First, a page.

Tahitian rain delay

Rainy day, dream away. CJ Hobgood contently waiting for better days. Joli

It was at exactly 7:40pm Wednesday night when the southeasterly trade winds kicked in at Teahupoo. Dinner was almost done and the surfers staying in the waterfront property of Papa Teava's joked that the wind wasn't supposed to arrive until 8:00pm. 15 hours later the howling 30-40 knot winds that had brought in the storm front, dumping rain and creating havoc, was no joke. The Billabong Pro was unable to run.

"Everyone expected to surf today," said ASP Surfer Representative Kieren Perrow about the decision to call the contest off. "I was ready, everyone got their boards ready last night and everyone was thinking we'd be surfing for sure, but after the storm hit last night it became pretty obvious that there wasn't going to be any good waves."

The surf was expected to come up through the night and it did, sitting somewhere in the six- to eight-foot range today, but combined with the furious winds and driving rain the storm created chaos on both land and sea.

At sunset there were five yachts anchored in the lagoon out front of Papa Teava's, but when the storm hit three were forced to maneuver and re-anchor while a fourth was pushed onto the coral reef. Its owner spent a sleepless night before winching it off this morning. In the yards and on the roads trees were blown down making it difficult to drive, and the temporary village of cafés set up at the end of the road for the contest took a major hit, losing roofs and walls.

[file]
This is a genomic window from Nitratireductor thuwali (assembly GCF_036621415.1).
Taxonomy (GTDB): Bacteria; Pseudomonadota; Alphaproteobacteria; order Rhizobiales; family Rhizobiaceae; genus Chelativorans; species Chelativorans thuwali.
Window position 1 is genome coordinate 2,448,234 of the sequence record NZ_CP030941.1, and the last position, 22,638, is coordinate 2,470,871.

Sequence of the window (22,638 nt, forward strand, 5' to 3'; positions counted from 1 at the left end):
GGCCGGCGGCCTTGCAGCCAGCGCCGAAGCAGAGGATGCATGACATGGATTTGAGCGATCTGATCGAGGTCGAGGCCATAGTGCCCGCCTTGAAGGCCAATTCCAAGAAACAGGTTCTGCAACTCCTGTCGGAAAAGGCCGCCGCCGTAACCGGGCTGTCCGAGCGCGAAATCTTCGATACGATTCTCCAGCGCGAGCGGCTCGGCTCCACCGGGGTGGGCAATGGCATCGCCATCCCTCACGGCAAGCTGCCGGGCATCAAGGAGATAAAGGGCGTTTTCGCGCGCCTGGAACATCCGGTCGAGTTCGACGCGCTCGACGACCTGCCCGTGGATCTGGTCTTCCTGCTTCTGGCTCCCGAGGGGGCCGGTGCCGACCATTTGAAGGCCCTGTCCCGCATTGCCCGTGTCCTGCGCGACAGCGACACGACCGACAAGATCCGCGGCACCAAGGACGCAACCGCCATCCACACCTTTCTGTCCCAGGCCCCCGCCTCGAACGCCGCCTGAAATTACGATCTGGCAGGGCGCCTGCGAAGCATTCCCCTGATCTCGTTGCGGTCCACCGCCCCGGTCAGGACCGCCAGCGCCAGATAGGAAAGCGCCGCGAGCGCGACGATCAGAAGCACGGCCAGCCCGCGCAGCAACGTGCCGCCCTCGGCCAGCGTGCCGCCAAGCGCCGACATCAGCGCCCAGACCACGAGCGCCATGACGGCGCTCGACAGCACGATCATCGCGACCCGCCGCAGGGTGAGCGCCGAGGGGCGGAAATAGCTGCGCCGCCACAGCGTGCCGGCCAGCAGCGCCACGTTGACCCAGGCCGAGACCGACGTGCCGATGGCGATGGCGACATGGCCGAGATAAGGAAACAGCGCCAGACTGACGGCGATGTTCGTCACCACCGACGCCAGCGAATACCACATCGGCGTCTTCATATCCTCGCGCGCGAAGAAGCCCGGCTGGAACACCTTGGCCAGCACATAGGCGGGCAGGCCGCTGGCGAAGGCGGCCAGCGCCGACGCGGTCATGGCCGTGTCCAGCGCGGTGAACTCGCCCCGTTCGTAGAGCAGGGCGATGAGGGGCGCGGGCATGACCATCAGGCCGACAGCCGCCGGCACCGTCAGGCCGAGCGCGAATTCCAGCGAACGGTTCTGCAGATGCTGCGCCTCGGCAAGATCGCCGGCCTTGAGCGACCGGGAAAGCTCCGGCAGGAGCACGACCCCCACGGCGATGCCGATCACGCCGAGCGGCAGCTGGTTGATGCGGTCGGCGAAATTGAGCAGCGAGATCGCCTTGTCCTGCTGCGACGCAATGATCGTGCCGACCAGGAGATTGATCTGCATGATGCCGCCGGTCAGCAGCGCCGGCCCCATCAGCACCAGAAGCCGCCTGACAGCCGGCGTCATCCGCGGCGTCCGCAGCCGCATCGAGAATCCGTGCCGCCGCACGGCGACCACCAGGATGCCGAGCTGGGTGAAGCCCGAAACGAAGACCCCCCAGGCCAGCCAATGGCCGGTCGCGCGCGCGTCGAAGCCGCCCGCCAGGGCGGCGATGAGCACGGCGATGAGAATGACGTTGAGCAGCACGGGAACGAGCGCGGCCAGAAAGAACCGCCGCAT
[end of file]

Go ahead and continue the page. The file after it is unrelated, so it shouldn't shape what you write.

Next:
"I don't think I have ever been here for a storm that has been that violent and lasted so long," recounted Perrow, who has been coming here since 1999. "It seems like storms usually hit and pass quickly, but this one lasted all night and it was really windy, crazy rain and everything got destroyed."

The locals seemed to take the damage and mess created by the storm in their stride clearing the yards and roads with a minimum of fuss but the surf was another matter.

As Surfer Representative it's Perrow's job to confer with the ASP International Head Judge, Pritamo Ahrendt and Contest Director Chris O'Callahan on decisions to run or not to run the contest on any given day.

"It was pretty ugly this morning," said Perrow. "I checked it from the end of the road early then I went out in a boat around 11:00am just to have a closer look and see what the ocean was doing. Those guys (Pritamo and Chris) had it pretty much under control and made a decision without me -- it was a pretty easy call today because there just wasn't enough good waves."

The nervous energy that was obvious yesterday was defused partly by the overnight storm and the lay-day call, but the surfers are restless. Some are fiddling with their boards, waxing and re-waxing, checking leashes, making sure the fins are tight; others are on the Internet or tweeting back and forth amongst themselves.

The storm just delayed the inevitable. This year's Billabong Pro will score some epic waves in the eight to ten foot range. It will happen, it's just that Mother Nature had a different agenda for today and added to the anticipation.